After a rocky start to their cinematic universe, DC are slowly starting to find their feet. After initially aiming to counter-programme Marvel by creating more bleak and dark superhero movies, 2017’s Wonder Woman was released to near-universal acclaim and proved that they could do charming and upbeat after all. Although Justice League was a disappointingly mixed bag (particularly due to reshoots, change of directors and that moustache situation) the tone of WW was still there, as was the case in their last outing Aquaman, one of the most outrageous superhero films in recent memory. DC’s newest adventure Shazam continues the franchise’s light-hearted approach, doubling up on humour and fun, but overall I couldn’t help feeling a little underwhelmed.
Certainly one of the funniest superhero films in years, Shazam has a lot going for it, particularly Zachary Levi’s insanely likeable performance in the lead role, but it feels awfully flat at times and a boring villain and an overlong running time does dampen things.
The story follows a 14 year old foster child Billy Batson (Asher Angel) who thanks to the magic of a wizard (Djimon Hounsou) transforms into an adult superhero (Zachary Levi) and can change between child and adult in one simple word… Shazam.
The film takes a while to get going, as the early stages struggle for laughs or any sense of direction, feeling oddly rushed. However, once lightning strikes on Billy and Levi enters the picture, the film goes up a gear. Levi (from the TV show Chuck) perfectly portrays a teenage boy living the superhero lifestyle. Easily the best part of the film, the way he discovers his powers and learns to use them was hilarious and a joy to watch unfold. Jack Dylan Grazer (IT) is fantastic too, bouncing off both Levi and Angel (also great) with ease and fans of the genre will certainly laugh and relate to his superior knowledge of superheroes.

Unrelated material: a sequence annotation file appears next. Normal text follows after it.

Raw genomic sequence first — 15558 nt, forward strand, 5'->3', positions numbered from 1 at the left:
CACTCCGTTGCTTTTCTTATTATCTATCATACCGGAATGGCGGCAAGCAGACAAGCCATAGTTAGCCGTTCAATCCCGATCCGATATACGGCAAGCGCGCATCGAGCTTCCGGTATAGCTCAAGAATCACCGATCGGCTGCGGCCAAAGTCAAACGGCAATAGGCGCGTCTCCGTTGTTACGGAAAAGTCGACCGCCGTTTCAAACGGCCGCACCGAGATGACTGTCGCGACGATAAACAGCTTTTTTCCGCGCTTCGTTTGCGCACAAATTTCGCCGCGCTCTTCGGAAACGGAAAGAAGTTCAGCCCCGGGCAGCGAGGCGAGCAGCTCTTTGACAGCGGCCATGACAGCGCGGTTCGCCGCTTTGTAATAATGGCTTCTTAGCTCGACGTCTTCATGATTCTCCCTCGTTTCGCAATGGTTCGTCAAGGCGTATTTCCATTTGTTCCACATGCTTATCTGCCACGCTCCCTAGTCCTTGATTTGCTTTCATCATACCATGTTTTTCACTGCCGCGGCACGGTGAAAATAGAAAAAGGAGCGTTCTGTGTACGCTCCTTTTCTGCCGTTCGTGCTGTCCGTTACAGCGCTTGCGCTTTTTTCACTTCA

The problem is Mark Strong’s villain. I really like Strong as an actor, but Dr. Thaddeus Sivana is pretty mediocre and boring. He also relies heavily on his CGI demons to do his dirty work, all of which are fairly unmemorable. The motives for his actions, notably a pre-title sequence with him as a child, makes sense and are straight forward enough but the whole villain arc is totally forgettable.
Whilst Shazam is DC at its most exuberant, the film still suffers from a number of the usual problems we associate with the franchise. Firstly, it is way too long. A film like this should be no more than 110 minutes, but the film clocks in at around 130 and you can certainly feel it. Although the third act is fun and different, it overstays its welcome and they overdo it on the slow motion too. The visual effects are also inconsistent and ropey.
Director David F. Sandberg (Lights Out, Annabelle: Creation) understands the ridiculously goofy tone that is required for a hero like Shazam, and the film is packed with nice references to fellow DC heroes. This is certainly a crowd-pleaser, one for all the family to enjoy, but personally I just wish it had more action and a more focused story to go alongside the laughs. Still, I look forward to seeing more from this character.
Verdict: Shazam is a hilarious and likeable new superhero, so it’s a shame his origin story didn’t have a better villain or story. Nothing the inevitable sequel can’t fix.
Best Moment: Shazam gets shot in a supermarket